The Financial Crisis

Do not expect any indulgence from markets!

 

Authorities have only a short time to reach credible agreements.

 

In a recent address to the Institute for Global Financial integrity in Luxemburg, David Wright, former Deputy Director General at the European Commission, insisted on the fact that 2011 is a crucial year for progressing with the reforms necessitated by the financial crisis, both at European and global level,.

 

This diagnosis is all the more relevant that, despite the significant legislative and regulatory work already accomplished on both sides of the Atlantic, the revival of financial markets (in particular stock markets) and the timid economic recovery are leading the responsible actors to forget the urgency of continuing their efforts. They seem, indeed, more and more sensitive to the lobbies advocating a return to business as usual.

 

However, time is fast approaching when the contradictions, inherent to many of the policies currently being implemented, will lead inexorably to Cornelian choices.

 

Let us start from a factual observation: since a few weeks, medium and long term interest rates are rising, leading to a significant increase in the yields of benchmark issues (US Treasury securities, Bunds, Gilts). This increase is passed on to all “correlated” issues which are affected on two levels:

 

-          Mechanically, in order to maintain the spread with the relevant benchmark.

-          More significantly, by the fact that the spread tends to widen when the yield of the benchmark rises.

 

This latter phenomenon is partially due to the fact that once a given absolute level of interest rate is reached (which is already the case for some borrowers and on the verge of being so for others), the additional cost of financing cancels all or part of the efforts made elsewhere to restore budget equilibrium. For weaker issuers, continued access to the market becomes an issue, leading in due course to questioning their solvency. This process has additional side effects such as the downward revision of the issuer’s ratings which has immediate repercussions on their financing costs reinforcing an already vicious circle.

 

At present, the increase in rates is a reflexion of higher inflationary expectations; they are based to a large extent on the real increase in commodity prices induced by the economic recovery, in particular in emerging economies. It is, nevertheless surprising that the three Central Bankers, Messrs. Bernanke, Trichet and King, in a touching display of unanimity, justify keeping their base rates at historical low levels on the  basis that the observed inflation is “external” – and therefore beyond their control – while all “internal” inflationary pressures remain benign. This distinction and reasoning appear somewhat specious and is reminiscent of the proverbial impossibility of being only partially pregnant.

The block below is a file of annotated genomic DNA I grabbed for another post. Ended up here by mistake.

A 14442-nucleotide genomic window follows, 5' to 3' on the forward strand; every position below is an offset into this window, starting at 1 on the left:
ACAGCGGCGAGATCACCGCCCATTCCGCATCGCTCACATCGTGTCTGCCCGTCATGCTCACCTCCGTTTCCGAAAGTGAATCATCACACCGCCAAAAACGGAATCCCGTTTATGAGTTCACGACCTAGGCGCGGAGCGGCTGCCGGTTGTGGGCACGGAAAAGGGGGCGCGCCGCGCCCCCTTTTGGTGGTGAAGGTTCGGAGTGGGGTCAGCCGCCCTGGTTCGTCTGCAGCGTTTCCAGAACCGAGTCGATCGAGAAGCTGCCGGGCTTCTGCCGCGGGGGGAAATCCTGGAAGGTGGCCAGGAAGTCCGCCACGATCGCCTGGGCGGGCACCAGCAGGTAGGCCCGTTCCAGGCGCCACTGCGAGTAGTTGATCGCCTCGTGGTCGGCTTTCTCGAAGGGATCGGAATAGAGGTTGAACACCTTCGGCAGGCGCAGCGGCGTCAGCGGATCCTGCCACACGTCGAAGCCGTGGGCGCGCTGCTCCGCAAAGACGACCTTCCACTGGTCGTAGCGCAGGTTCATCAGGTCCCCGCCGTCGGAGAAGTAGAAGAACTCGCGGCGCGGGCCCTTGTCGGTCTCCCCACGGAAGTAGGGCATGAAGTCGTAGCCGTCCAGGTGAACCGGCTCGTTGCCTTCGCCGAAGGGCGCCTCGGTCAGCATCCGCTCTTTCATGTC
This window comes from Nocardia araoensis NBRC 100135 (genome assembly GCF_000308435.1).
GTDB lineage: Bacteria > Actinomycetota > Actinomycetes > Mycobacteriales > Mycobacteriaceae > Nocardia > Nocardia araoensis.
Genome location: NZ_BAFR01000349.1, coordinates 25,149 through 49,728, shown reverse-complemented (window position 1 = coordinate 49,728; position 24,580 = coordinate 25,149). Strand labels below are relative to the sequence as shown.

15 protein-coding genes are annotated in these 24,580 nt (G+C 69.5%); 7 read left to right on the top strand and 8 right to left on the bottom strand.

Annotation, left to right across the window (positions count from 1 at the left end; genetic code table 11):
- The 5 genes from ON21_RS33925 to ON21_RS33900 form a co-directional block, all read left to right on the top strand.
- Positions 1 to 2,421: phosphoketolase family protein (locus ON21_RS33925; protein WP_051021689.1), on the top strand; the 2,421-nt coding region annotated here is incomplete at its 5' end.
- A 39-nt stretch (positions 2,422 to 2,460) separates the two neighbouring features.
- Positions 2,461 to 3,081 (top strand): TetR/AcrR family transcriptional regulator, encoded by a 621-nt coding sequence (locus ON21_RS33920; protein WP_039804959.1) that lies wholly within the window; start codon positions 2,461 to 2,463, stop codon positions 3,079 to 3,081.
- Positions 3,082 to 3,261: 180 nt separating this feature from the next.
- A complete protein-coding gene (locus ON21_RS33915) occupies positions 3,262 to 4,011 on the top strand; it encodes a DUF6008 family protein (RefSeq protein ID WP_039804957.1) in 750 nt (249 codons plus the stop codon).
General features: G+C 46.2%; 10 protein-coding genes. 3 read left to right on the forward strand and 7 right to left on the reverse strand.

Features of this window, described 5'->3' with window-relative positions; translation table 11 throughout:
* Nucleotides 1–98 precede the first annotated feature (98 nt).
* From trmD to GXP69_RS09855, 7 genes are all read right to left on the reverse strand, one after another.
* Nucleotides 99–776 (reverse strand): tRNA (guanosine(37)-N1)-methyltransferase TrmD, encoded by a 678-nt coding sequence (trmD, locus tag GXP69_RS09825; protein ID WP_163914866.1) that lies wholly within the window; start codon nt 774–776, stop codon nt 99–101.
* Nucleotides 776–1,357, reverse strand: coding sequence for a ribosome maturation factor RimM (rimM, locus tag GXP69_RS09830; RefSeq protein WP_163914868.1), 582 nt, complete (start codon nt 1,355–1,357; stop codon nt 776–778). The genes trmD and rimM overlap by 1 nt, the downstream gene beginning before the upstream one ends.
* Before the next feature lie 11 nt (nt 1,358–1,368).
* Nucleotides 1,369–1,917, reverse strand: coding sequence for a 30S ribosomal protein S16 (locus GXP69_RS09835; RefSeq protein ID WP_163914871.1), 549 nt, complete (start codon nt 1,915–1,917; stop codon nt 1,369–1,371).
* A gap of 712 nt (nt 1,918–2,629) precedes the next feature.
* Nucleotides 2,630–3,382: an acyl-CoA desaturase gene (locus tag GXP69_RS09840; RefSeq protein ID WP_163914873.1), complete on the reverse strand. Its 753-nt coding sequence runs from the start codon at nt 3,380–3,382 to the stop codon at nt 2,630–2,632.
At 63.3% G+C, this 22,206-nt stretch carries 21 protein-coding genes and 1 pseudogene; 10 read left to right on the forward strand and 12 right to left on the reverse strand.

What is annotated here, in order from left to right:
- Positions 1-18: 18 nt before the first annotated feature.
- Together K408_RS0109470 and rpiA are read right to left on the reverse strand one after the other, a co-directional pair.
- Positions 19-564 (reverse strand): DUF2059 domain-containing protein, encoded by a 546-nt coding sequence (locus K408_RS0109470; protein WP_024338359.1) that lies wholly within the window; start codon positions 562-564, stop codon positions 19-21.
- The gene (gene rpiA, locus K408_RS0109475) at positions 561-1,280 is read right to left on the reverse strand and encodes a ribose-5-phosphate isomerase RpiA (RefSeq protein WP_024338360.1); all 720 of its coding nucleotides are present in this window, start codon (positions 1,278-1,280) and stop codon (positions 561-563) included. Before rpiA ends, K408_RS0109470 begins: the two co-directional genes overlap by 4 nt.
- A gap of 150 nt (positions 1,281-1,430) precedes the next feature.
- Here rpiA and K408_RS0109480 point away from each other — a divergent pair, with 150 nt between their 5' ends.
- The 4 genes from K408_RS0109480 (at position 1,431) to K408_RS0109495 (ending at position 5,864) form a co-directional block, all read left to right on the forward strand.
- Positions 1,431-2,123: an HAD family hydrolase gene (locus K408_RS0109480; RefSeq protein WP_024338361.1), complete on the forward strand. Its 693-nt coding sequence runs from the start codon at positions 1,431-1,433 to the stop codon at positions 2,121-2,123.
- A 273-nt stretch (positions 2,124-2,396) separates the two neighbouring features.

The net outcome, however, is an underlying inflationary trend, already strongly felt by consumers (energy – food) and confirmed by the latest European statistics. This creates a dilemma for monetary authorities:

 

-          Either they believe that the world economic recovery is only temporary and that inflation (commodity prices) will abate without any need of a change in monetary policy. This hypothesis, hardly conducive to further growth and lower unemployment, should lead to additional austerity measures if the priority ascribed to restoring public finances is maintained in order to reassure financial markets.

-          Either they come to the conclusion that the longed for recovery is sustainable; then a rapid increase in base rates will be in order if the mandate to maintain “price stability” is to be successfully met.

 

In this second hypothesis, the measures that President Trichet has, in the name of the Governing Council of the ECB, vowed to implement in due course, need to be taken at a sufficiently early stage in order for their “preventive” character to be effective. In addition to rate increases, complementary measures withdrawing excess liquidity from the market will be necessary, making credit more expensive and less available to both the public and private sectors. If one delays too much, the increased borrowing costs for industry and for governments will, in turn, become inflationary factors reinforcing “second round effects” on prices as is the case for salaries.